- extra time to complete the task (mainstream students might take 5-10 minutes, but Life Skills students may need considerably longer).
- some extra clues (e.g. providing the first letter of the answer)
- larger text and simplified layout to make it less daunting
- one-on-one assistance from the classroom teacher or SLSO.
Below is an example of a cloze passage that has been modified, including the downloadable files.
It is possible to lead a Life Skills student through the same fieldwork skills and tools as the rest of your class. If you do activities outside with your class practicing soil testing, water testing, field sketches, etc, the student can still participate in much of this, but may not be able to analyse the results in the same way as the mainstream students. These activities also provide a great way of providing some mentoring and leadership opportunities for your mainstream students. They could take turns in being paired with the Life Skills student to model fieldwork techniques or assist in conducting tests. This is also a nice way to help your students to bond and teaches them some responsibility and understanding.
Senior Geography Project and Fieldwork
The SGP will need to be scaffolded heavily. You might choose to provide the student with some picture books or geographically themed magazine to help them identify topics they are interested in. Depending on the student's capabilities, it may be the case that the teacher ends up identifying a topic for the student. Unless the Life Skill student's parents are very engaged, it is likely to be easier to develop the SGP project around the school playground so that they can be guided through different parts of the project at school.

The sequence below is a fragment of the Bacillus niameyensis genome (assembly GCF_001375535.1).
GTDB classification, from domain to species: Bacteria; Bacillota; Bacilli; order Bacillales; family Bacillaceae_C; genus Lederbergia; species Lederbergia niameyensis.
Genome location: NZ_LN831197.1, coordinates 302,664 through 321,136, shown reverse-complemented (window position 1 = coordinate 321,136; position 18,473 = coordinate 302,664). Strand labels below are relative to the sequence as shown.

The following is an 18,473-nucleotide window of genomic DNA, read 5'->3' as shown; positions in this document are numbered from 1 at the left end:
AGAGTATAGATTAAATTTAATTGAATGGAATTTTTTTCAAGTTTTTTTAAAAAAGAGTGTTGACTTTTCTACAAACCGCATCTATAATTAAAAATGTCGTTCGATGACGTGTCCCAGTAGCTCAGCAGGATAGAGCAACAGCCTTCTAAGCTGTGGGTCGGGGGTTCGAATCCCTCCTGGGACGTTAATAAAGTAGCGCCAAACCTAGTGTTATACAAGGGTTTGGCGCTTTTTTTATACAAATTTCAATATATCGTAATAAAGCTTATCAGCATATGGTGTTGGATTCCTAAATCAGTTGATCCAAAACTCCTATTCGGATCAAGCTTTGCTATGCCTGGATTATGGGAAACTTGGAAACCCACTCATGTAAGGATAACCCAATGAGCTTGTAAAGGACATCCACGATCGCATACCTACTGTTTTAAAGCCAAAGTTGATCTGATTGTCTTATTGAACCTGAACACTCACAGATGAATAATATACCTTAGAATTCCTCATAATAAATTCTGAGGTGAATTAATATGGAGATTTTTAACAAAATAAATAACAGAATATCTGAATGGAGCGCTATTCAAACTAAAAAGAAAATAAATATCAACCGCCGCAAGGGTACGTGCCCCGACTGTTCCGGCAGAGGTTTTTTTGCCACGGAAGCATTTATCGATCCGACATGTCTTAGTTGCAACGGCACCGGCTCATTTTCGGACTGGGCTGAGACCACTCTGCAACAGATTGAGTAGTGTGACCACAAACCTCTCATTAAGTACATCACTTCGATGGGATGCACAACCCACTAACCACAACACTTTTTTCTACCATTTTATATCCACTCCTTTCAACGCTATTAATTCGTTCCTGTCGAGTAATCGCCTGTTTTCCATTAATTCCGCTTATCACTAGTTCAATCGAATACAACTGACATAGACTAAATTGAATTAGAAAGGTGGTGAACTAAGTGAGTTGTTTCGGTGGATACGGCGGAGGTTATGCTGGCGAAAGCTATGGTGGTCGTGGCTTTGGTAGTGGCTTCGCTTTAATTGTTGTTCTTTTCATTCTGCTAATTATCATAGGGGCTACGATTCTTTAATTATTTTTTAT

It might be worth providing the student with a separate exercise book that they keep all their SGP notes, fieldwork, articles, etc in. The teacher or SLSO might find a couple of relevant websites and print them for the student. The SLSO could spend some time in class underlining key points and concepts and helping the student to write a couple of sentences about the topic.
The completed assignment for a Life Skills student would include the student's SGP exercise book, as well as a short description on the project. The teacher would need to make a judgement based on the student's abilities regarding the length and depth required.
Below: Excerpt from SGP program. Downloadable file below.
It may be useful to look at resources for lower ages groups/stages. For example, if you are studying Biophysical Interactions you might choose to supplement your resources with activities from Stage 3 Water In the World and Landscapes and Landforms. You may also look at picture books and non-fiction books designed for late primary or early high school. Have a chat with your school librarian about the topics for Year 11 and ask them to find some suitable texts.
Deputy Principal at a Sydney high school. Coordinating author of the new Geoactive book series.